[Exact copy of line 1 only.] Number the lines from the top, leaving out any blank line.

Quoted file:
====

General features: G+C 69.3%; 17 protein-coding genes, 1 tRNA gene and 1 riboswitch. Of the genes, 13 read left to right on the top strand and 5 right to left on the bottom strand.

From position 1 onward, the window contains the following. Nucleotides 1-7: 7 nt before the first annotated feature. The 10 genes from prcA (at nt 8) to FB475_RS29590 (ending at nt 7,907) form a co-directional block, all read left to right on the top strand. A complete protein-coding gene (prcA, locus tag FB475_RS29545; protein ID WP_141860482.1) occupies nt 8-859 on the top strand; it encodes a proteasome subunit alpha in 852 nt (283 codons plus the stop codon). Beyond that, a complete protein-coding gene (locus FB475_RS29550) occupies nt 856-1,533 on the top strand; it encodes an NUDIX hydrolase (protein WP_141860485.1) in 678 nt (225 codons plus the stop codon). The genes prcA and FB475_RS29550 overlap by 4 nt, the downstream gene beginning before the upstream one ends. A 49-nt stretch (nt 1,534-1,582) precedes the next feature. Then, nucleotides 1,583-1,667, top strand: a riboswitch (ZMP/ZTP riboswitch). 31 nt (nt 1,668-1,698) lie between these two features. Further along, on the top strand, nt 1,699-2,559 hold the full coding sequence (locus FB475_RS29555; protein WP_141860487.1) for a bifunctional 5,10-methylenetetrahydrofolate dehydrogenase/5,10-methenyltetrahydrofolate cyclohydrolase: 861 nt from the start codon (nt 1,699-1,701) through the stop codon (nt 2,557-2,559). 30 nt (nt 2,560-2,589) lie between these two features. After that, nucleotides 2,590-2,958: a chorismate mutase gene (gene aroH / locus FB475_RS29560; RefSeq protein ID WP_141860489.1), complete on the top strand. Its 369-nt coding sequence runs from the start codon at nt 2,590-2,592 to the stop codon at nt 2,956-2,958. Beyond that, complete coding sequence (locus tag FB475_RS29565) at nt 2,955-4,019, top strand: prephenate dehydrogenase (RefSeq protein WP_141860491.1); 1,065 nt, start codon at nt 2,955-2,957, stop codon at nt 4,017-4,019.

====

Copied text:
General features: G+C 69.3%; 17 protein-coding genes, 1 tRNA gene and 1 riboswitch. Of the genes, 13 read left to right on the top strand and 5 right to left on the bottom strand.